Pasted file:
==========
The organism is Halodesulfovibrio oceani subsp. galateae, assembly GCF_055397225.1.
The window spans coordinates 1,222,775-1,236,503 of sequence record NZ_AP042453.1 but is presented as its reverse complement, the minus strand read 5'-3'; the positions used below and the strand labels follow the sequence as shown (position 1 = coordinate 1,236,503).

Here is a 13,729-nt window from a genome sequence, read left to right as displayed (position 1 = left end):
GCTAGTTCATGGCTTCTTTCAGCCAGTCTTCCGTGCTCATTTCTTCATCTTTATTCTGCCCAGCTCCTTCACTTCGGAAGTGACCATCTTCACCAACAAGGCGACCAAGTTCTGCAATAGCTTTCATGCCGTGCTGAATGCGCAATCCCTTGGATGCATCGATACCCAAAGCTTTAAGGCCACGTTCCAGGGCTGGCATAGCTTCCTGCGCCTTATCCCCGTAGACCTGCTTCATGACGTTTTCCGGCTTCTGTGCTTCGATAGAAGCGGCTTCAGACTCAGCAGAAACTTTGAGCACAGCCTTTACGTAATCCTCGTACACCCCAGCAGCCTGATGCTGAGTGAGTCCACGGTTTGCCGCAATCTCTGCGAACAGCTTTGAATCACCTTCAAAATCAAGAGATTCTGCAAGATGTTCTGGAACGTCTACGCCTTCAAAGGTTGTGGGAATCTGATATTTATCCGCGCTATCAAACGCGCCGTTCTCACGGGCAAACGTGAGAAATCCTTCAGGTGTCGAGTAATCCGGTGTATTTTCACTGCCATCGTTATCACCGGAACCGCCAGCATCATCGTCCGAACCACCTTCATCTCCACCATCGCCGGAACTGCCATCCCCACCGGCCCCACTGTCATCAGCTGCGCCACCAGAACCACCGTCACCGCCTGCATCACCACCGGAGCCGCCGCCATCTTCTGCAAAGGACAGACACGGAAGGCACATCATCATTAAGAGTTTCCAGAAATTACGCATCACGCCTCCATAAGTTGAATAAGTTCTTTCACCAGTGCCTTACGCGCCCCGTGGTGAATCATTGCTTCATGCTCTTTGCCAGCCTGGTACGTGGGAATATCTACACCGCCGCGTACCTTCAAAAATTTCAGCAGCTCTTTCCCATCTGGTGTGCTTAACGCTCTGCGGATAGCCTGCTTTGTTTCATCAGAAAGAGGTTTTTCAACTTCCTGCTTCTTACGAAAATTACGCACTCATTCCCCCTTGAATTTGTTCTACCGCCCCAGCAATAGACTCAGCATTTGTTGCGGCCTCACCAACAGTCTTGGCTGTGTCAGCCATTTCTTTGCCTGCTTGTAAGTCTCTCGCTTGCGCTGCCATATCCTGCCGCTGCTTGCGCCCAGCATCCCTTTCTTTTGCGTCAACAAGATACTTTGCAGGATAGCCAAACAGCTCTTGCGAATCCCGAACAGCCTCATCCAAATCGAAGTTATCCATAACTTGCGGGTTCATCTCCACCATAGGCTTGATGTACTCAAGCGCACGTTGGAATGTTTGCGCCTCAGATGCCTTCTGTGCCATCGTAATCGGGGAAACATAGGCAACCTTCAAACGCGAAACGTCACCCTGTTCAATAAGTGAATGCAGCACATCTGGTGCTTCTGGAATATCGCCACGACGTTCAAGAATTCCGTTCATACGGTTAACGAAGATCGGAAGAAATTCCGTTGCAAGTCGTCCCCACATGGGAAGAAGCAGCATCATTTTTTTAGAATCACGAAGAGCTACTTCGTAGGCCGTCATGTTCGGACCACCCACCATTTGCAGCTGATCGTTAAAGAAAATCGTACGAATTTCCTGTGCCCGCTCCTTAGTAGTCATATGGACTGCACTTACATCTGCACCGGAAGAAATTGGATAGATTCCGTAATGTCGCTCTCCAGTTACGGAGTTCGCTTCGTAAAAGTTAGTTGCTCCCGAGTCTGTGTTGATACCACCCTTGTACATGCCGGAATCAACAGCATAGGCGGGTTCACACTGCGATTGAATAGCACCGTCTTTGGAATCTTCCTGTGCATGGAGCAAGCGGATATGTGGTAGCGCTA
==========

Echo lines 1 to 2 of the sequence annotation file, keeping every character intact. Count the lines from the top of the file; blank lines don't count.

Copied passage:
The organism is Halodesulfovibrio oceani subsp. galateae, assembly GCF_055397225.1.
The window spans coordinates 1,222,775-1,236,503 of sequence record NZ_AP042453.1 but is presented as its reverse complement, the minus strand read 5'-3'; the positions used below and the strand labels follow the sequence as shown (position 1 = coordinate 1,236,503).